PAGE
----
In 2019, the total number of vehicles registered for use on the road in the UK increased to just over 40 million. The Ford Fiesta is the most popular car in Britain.
At the start of 2020, a record 40.4 million cars, vans, trucks, and buses were registered for use in Britain. Britain’s motorparc included 35 million passenger cars (+0.8%) while van ownership increased by 2.7% to 4.5 million, as the UK had the highest number of HGVs in action for 30 years. The most popular color for cars on British roads was black followed by silver and blue. Nearly a third of all cars are superminis with the Ford Fiesta and Ford Focus leading the list of the top ten most popular cars in use in Britain.
Total Number of Cars Registered for Use in Britain in 2019
The number of vehicles registered for use on British roads has surpassed 40 million for the first time, according to new Motorparc data released by the Society of Motor Manufacturers and Traders (SMMT). More than 35 million cars and five million commercial vehicles were in use in the UK in 2019, representing a 1.0% increase on the previous year.
Light commercial vehicles saw the biggest percentage growth, rising 2.7% during 2019 year to 4,527,724 units, surging by 28% in the last decade. The LCV parc in 2009 amounted to 3,534,664 vehicles.
The number of passenger cars for use on British roads increased by 0.8% to 35,168,259 cars at the end of 2019. The number of heavy goods vehicles grew by 0.4% to 607,998 – the largest number delivering for Britain since 1990.
Many of these vehicles are helping to provide transport for essential workers, deliveries and emergency services. Ambulance services had 18,250 vehicles, fire services – 6,350, and supermarket delivery vehicles came to 21,405.
Lower Emissions from Britain’s Cars in 2019
The data also reveals that the UK’s 40 million-strong fleet now includes more than three quarters of a million low, ultra-low and zero emission cars. The number of these cars grew by 26% last year, with 11,832 hybrids, 144,335 plug-in hybrids and 92,913 battery electric vehicles now in use, although this segment still makes up just 2.2% of the overall car parc. Meanwhile the number of diesel cars in use fell marginally by -0.9% to 13,723,299, accounting for 39% of the parc, while petrol cars grew by 1.2% to 20,657,838.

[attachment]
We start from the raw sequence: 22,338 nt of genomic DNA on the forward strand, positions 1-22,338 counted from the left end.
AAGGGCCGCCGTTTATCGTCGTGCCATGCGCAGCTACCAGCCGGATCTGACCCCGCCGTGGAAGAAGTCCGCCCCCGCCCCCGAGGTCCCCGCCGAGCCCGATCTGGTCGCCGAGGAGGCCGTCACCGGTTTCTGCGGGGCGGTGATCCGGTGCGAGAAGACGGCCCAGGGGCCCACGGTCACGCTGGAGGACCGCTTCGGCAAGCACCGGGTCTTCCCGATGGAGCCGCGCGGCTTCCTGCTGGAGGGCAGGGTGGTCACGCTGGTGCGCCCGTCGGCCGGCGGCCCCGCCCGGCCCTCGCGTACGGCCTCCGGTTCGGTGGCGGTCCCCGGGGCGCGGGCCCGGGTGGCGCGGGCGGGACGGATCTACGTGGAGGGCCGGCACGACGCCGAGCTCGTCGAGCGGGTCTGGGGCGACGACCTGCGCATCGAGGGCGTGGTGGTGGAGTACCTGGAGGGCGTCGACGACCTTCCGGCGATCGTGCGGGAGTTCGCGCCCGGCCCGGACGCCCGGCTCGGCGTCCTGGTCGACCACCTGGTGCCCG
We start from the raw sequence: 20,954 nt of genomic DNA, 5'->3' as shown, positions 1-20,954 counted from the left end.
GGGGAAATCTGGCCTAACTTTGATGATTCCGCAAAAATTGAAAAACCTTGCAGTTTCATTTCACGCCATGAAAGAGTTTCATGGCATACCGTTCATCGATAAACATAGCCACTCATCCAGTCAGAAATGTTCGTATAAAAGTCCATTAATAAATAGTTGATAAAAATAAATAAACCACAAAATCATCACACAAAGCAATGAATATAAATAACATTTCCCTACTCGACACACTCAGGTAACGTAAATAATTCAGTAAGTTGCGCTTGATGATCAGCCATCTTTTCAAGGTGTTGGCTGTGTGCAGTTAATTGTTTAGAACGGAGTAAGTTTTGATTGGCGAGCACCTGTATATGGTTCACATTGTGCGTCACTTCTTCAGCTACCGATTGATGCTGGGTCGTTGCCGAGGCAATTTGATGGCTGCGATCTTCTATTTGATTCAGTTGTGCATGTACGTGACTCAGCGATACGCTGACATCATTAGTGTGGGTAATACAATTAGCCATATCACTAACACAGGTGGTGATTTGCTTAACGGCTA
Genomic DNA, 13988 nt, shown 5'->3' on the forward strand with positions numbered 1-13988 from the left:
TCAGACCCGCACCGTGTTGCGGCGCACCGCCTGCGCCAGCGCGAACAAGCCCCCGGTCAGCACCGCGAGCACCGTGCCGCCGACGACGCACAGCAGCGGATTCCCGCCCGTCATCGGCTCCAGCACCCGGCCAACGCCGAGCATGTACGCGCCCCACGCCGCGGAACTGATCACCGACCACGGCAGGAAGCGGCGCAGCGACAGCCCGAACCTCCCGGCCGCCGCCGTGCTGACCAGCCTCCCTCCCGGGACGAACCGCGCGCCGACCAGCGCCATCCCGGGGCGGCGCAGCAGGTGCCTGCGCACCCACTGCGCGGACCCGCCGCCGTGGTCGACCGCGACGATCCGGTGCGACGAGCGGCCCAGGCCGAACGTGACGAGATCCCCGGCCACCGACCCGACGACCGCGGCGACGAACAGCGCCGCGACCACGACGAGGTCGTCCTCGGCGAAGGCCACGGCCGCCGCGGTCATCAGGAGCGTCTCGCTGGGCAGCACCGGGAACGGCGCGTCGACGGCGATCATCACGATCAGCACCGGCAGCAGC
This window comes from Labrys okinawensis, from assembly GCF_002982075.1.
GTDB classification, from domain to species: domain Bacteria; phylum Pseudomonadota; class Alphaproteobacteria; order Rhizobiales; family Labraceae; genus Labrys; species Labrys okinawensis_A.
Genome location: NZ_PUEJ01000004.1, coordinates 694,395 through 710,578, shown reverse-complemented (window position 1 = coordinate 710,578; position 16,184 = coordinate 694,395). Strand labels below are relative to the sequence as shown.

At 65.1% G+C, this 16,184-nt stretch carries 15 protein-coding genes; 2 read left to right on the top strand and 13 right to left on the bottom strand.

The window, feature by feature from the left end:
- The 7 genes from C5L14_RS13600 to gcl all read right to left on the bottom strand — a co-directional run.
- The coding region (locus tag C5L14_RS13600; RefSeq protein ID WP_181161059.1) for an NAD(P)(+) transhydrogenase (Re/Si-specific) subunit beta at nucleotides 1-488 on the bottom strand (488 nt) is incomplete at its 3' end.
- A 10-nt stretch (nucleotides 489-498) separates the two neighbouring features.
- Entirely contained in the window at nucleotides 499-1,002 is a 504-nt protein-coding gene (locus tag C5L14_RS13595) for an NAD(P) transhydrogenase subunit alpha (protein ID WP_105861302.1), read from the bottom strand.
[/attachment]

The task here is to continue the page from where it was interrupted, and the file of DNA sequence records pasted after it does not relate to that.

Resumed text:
With more drivers opting for the latest low emission vehicle technology, average CO2 emissions continue to fall across the parc – down -19.2% since 2008 (175.1g/km). However, the SMMT published data previously showing the UK new car fleet average CO2 rose for a third successive year, by +2.7% to 127.9g/km, for sales in full-year 2019.
Most-Popular Car Models in Britain
The top ten car models of which the highest numbers were registered for use on British roads at the beginning of 2020 according the SMMT were:
|Model||Cars on the Road|
|9||BMW 3 Series||518,673|
Although the Ford Focus and Vauxhall Astra remained popular, sales in recent years were at lower positions than that of the totals in the car parc hinting that these cars tend to remain on the road for longer than superminis.
The BMW 3-Series and Toyota Yaris were similarly rarely seen in the top ten for sales but seem to remain registered for longer periods than the more popular cars.
The Nissan Qashqai has been the top-selling SUV in Britain for several years and is now the eighth most common car on the road in the UK.
Most Popular Car Colors in Britain in 2019
The Motorparc data also reveals black as the most commonly seen car colour on the UK’s roads, with more than a fifth clad in the paint. Silver (18%) and blue (17%) are second and third choice respectively for motorists across the country and, while white (13%) takes just fifth place overall, it is the most popular colour for battery electric and hybrid plug-in cars.
The top five colours for all cars registered for use in Britain by the end of 2019 were as follows according to the SMMT:
Most Popular Car Segment Categories in Britain in 2019
The most popular car on the road is a black, 8-year old supermini – most likely a Ford Fiesta (1.61m) or a Vauxhall Corsa (1.16m). Nearly a third of all cars in use in Britain in 2019 were superminis followed by lower medium.
According to the SMMT the following were the most common car segment categories of cars registered for use on British roads at the end of 2019:
Car Ownership by Regions in Britain in 2019
Across the UK, most regions have seen an increase in ownership, the highest spike in drivers being in the South West of the country, up 1.94% — an extra 67,000 cars. Conversely, Greater London and the West Midlands were the only two regions that experienced a decline in car ownership, down -0.31% and -0.71% respectively, with 9,131 and 24,642 fewer cars on the roads across the nation’s capital and the Black Country respectively.
In spite of this, the biggest city in the region, Birmingham has the second-highest number of battery-electric and plug-in hybrid vehicles after Greater London, with some 24,000 zero and ultra-low emission cars on the city’s roads.
Greater London is the municipality with the highest number of battery-electric and plug-in hybrid cars (26,513), followed closely by Birmingham (24,431) and Peterborough (12,493).
In full-year 2019, the total British new car market contracted by 2.4% to 2,3 million cars with Ford still the best-selling manufacturer and the Ford Fiesta the top-selling car model. British automotive production in 2019 was lower – cars -14%, commercial vehicle -8% and engines -7%.